Artist Yang-Huei Chiang, in cooperation with VERY Conception Corporation, designed Winding River, Flourishing Flowers, Dome of Light. It is composed of thousands of pipes of varying lengths, creating a wave-like effect. When the LED lights are turned on, it transforms into a version of aurora borealis or the northern lights.

Click here to see the artwork. 

Location: Oval hall on the concourse level

"Winding River, Flourishing Flowers, Dome of Light" by Yang-Huei Chiang and VERY Conception Corporation, Stainless steel, crystal, LED,

Image by Phyllis via Flickr, distributed under a CC BY-NC 2.0 license

Xingtian Temple Station (Xinzhuang Line / Orange Line)

Humble Stone International Art Company and Taiwanese ceramic artist Wen-Yi Kung designed Prosperity to the Country and Peace to Her People, a ceramic wall art that extends along the whole wall of the concourse. The artwork shows architectural images of temples, temple rituals and activities, and the Eight Household Generals. The MRT station is close to Xingtian Temple, a popular temple devoted to Guan Yu, the patron god for businessmen.

Location: Concourse

"Prosperity to the Country and Peace to Her People" (2009) by Humble Stone International Art Company/Wen-Yi Kung, Ceramics

Image distributed under a CC BY 2.0 license

Daan Park Station (Xinyi Line / Red Line)

Japanese artist Kiyofumi Siba's The Four Seasons is composed of wall pieces that show the different seasons in a year. When viewed from left to right, the commuters will have a glimpse of each season by looking at the wall pieces made from cypress wood painted with vibrant colors and cut into shapes reminiscent of cherry blossoms, camphor trees, icicles, fallen leaves, and sunflower.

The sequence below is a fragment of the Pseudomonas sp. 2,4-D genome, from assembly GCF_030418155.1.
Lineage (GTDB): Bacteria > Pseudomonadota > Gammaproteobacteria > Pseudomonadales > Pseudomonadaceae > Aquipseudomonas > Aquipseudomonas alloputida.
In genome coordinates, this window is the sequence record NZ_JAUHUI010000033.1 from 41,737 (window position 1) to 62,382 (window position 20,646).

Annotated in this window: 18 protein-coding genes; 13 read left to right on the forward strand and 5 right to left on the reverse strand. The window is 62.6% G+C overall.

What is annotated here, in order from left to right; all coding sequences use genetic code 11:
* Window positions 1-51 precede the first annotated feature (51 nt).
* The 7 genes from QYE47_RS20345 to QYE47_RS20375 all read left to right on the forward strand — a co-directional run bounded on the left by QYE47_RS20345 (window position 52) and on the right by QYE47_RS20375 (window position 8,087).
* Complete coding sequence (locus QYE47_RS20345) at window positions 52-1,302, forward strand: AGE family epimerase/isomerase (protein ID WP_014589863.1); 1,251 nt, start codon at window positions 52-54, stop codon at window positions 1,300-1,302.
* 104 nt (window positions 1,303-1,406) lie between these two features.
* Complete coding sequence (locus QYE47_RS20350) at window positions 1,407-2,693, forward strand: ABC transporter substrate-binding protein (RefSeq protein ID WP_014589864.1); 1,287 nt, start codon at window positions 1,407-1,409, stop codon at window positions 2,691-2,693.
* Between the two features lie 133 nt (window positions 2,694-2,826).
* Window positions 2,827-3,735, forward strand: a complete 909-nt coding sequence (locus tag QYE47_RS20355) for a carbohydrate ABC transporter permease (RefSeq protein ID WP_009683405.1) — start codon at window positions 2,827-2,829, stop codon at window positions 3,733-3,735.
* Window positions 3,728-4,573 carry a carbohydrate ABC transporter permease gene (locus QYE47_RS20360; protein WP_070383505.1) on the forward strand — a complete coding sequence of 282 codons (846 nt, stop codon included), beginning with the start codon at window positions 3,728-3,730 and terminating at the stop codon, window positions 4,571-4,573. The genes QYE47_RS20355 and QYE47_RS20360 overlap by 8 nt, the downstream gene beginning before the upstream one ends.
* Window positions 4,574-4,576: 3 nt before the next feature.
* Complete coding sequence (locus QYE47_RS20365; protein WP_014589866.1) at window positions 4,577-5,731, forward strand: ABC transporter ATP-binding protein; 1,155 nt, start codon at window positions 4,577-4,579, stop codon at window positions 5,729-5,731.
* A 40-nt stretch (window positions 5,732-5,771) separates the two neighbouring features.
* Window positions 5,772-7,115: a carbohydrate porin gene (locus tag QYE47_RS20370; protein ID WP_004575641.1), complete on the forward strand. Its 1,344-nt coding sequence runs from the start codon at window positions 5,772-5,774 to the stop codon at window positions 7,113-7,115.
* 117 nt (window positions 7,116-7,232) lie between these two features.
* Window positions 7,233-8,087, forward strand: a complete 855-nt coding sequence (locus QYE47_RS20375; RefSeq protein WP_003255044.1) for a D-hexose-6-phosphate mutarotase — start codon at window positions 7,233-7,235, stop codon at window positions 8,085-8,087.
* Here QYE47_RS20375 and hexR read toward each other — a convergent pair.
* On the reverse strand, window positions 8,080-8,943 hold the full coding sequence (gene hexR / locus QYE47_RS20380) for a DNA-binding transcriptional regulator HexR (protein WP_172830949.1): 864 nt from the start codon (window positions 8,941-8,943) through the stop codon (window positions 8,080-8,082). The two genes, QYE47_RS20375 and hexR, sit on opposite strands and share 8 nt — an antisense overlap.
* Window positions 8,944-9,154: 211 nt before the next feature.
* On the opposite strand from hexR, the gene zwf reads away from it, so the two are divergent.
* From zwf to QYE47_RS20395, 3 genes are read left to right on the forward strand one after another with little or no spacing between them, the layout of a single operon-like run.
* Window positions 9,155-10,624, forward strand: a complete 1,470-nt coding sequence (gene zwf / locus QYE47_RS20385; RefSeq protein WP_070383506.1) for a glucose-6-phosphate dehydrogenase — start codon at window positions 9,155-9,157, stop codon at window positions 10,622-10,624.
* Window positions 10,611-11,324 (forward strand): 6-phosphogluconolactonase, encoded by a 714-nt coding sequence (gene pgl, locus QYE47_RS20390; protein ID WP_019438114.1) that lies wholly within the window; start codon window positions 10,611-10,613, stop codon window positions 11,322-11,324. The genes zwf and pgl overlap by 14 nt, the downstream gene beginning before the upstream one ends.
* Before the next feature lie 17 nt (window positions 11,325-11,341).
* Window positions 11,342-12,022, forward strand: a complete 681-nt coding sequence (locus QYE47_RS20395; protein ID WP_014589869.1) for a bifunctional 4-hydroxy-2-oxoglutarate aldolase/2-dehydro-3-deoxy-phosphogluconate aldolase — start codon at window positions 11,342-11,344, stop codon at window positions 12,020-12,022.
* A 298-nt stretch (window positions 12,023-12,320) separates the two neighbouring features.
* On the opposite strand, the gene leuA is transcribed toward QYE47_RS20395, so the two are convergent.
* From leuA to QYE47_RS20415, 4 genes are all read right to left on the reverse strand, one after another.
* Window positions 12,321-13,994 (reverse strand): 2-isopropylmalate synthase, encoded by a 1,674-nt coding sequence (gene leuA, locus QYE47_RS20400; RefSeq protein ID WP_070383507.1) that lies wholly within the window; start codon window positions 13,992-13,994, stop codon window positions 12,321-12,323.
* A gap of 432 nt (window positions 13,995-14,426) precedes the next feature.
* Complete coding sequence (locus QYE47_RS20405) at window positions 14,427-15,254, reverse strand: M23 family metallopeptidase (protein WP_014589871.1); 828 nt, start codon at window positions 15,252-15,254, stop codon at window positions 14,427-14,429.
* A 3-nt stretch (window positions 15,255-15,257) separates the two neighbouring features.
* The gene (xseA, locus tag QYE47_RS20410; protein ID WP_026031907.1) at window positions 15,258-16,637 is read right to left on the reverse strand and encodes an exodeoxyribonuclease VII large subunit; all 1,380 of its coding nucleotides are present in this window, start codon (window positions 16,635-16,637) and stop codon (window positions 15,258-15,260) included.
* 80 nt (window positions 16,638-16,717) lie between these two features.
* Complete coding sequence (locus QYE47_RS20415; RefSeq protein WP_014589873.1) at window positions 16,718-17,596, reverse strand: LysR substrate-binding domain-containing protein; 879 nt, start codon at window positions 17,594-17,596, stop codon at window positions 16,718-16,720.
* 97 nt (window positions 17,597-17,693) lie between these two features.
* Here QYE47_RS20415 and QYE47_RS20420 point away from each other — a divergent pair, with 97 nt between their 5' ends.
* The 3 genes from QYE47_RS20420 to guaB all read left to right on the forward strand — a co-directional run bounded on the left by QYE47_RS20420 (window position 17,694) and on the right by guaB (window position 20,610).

Location: Wall on the concourse level

"The Four Seasons" by Kiyofumi Siba, Cypress wood, stone paint

Image courtesy of Wil-Lian Guzmanos

"The Four Seasons" by Kiyofumi Siba

Image courtesy of Wil-Lian Guzmanos

Fuzhong Station (Banqiao Line / Blue Line)

E Chen's Poetry on the Move works as an interactive bulletin board for announcements as well as allows commuters to post text messages and poetry for public display.

Click here to see the artwork in action.

Location: Open area above concourse level

 

"Poetry on the Move"  (2005) by E Chen, Steel, LED matrix display, software

Image courtesy of koika, distributed under a CC BY-SA 3.0 license

Taipei Nangang Exhibition Center (Nangang Eastern Extension / Blue Line)

Multimedia artist Hsin-Chien Huang created the video The Richness of Literati Culture as part of "Our Personal Public Art", a video installation consisting of three parts located at three different walls. The Richness of Literati Culture is the second part of the series which shows ancient Chinese characters gliding across the screen slowly against a sepia background.

Click here to see the artwork in action.

Location: Transfer passageway connecting Wenshan-Neihu Line and Nangang Eastern Extension on B1 parking level

Here's a bonus for you!

Outside Taipei Metro system, there's another public art that is located at the most beautiful station in Taiwan...

 

Formosan Boulevard Station, Kaohsiung

The world's largest work of glass art is tucked away in the busy Taiwanese subway station. Designed by Italian artist Narcissus Quagliata, "The Dome of Light" is 30 meters or 98 feet in diameter and made of 4,500 glass panels, making it the largest work of glass art in the world.

Watch the video here.

Location: B1 level of the Formosa Boulevard Station, where the Kaohsiung MRT Red Line and Orange Line intersect

 

"The Dome of Light" by Narcissus Quagliata
Image courtesy of the artist


Any views or opinions in the post are solely those of the authors and do not necessarily represent the views of the company or contributors.